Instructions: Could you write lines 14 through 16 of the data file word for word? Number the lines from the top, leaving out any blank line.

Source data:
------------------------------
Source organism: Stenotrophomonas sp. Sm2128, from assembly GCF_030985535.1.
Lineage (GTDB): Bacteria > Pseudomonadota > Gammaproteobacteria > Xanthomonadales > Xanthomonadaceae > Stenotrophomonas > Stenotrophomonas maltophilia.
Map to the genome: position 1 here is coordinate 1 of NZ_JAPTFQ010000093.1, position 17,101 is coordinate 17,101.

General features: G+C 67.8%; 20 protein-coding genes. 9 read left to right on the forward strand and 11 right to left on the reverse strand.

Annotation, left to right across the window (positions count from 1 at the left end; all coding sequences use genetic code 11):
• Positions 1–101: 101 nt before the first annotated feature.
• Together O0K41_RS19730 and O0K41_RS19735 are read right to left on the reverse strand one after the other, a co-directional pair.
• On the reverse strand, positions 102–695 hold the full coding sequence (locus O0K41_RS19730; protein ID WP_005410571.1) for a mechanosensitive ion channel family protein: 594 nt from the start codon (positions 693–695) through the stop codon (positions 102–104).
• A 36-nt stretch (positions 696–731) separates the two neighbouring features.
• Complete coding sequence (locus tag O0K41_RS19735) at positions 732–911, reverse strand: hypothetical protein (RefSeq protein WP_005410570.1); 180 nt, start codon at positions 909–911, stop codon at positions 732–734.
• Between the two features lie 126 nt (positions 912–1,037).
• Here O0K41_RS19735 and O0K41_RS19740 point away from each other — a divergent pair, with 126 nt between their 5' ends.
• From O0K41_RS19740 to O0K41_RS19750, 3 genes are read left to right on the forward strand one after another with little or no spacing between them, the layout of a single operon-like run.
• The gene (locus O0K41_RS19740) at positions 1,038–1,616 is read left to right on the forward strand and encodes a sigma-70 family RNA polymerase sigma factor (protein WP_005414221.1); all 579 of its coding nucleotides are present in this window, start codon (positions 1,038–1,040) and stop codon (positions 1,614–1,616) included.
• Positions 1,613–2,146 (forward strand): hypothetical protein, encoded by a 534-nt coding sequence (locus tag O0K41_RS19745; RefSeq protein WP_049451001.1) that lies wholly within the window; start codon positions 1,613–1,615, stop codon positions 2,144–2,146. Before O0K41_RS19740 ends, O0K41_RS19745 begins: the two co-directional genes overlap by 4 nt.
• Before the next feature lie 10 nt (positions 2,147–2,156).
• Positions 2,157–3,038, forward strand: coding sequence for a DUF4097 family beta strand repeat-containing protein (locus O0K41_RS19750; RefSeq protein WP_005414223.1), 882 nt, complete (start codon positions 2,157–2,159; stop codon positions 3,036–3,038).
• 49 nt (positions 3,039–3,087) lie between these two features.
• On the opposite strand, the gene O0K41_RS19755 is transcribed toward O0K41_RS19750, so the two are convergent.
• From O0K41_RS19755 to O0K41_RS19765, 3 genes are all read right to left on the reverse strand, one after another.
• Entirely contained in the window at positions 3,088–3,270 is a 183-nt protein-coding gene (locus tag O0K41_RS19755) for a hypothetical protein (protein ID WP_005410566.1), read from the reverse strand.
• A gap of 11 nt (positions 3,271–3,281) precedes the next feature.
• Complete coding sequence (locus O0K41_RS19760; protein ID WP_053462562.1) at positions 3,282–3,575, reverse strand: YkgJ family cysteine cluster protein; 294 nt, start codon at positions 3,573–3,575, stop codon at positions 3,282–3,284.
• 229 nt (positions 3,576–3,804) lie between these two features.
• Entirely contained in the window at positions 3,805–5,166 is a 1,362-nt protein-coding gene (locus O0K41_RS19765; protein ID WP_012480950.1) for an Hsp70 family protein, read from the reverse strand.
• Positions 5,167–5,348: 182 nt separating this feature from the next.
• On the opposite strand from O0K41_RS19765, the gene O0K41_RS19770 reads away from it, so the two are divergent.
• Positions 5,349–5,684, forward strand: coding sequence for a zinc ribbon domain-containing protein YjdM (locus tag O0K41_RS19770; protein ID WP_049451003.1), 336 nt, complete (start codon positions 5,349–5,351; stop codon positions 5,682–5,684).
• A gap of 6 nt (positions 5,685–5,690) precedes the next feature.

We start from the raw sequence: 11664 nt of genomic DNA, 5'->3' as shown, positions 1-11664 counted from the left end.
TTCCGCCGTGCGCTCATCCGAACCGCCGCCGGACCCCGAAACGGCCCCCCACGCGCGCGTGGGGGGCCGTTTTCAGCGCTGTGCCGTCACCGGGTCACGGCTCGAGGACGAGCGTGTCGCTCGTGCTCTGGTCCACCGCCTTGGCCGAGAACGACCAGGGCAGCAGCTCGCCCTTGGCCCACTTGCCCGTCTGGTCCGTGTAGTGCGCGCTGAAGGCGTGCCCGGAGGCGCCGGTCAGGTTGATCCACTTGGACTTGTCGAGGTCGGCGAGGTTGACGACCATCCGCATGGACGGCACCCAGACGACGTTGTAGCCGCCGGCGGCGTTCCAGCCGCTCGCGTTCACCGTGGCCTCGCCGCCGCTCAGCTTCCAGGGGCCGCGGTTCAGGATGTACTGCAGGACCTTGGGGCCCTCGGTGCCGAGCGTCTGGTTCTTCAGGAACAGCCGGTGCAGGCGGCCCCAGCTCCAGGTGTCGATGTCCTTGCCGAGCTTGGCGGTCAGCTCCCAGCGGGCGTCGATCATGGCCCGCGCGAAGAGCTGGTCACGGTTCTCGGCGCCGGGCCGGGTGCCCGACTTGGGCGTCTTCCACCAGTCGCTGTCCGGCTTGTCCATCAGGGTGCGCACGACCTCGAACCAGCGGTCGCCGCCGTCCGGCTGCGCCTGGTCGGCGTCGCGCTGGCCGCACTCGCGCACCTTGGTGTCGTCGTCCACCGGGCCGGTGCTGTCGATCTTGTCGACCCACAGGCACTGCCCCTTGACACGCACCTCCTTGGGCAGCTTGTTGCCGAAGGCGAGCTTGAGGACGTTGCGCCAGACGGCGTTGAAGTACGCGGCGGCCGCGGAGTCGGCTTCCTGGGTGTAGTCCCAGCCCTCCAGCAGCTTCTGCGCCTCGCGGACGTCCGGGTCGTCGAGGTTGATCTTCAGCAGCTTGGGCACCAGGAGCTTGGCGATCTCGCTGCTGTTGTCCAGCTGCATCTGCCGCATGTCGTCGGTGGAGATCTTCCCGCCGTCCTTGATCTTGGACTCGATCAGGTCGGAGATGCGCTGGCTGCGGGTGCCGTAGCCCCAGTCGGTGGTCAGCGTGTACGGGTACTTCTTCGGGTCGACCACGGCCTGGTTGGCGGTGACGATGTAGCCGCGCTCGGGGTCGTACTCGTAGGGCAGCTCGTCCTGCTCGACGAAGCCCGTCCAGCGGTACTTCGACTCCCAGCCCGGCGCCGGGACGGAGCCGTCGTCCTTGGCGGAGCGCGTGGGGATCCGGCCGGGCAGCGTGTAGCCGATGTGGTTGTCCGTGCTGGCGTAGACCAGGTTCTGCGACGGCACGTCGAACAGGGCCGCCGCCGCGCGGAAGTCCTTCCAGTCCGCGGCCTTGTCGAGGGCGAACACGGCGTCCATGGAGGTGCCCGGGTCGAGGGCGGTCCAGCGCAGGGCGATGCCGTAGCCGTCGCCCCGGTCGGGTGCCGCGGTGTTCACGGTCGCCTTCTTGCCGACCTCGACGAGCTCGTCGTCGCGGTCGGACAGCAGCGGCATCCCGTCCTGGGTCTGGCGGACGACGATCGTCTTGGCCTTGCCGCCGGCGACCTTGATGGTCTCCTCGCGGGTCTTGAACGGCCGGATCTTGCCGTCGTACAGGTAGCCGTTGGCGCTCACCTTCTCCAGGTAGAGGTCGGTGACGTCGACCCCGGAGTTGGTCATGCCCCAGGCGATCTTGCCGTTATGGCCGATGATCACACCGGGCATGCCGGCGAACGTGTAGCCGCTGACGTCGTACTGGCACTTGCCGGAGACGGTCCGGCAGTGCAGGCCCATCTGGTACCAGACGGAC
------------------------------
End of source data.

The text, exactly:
• The gene (locus O0K41_RS19740) at positions 1,038–1,616 is read left to right on the forward strand and encodes a sigma-70 family RNA polymerase sigma factor (protein WP_005414221.1); all 579 of its coding nucleotides are present in this window, start codon (positions 1,038–1,040) and stop codon (positions 1,614–1,616) included.
• Positions 1,613–2,146 (forward strand): hypothetical protein, encoded by a 534-nt coding sequence (locus tag O0K41_RS19745; RefSeq protein WP_049451001.1) that lies wholly within the window; start codon positions 1,613–1,615, stop codon positions 2,144–2,146. Before O0K41_RS19740 ends, O0K41_RS19745 begins: the two co-directional genes overlap by 4 nt.
• Before the next feature lie 10 nt (positions 2,147–2,156).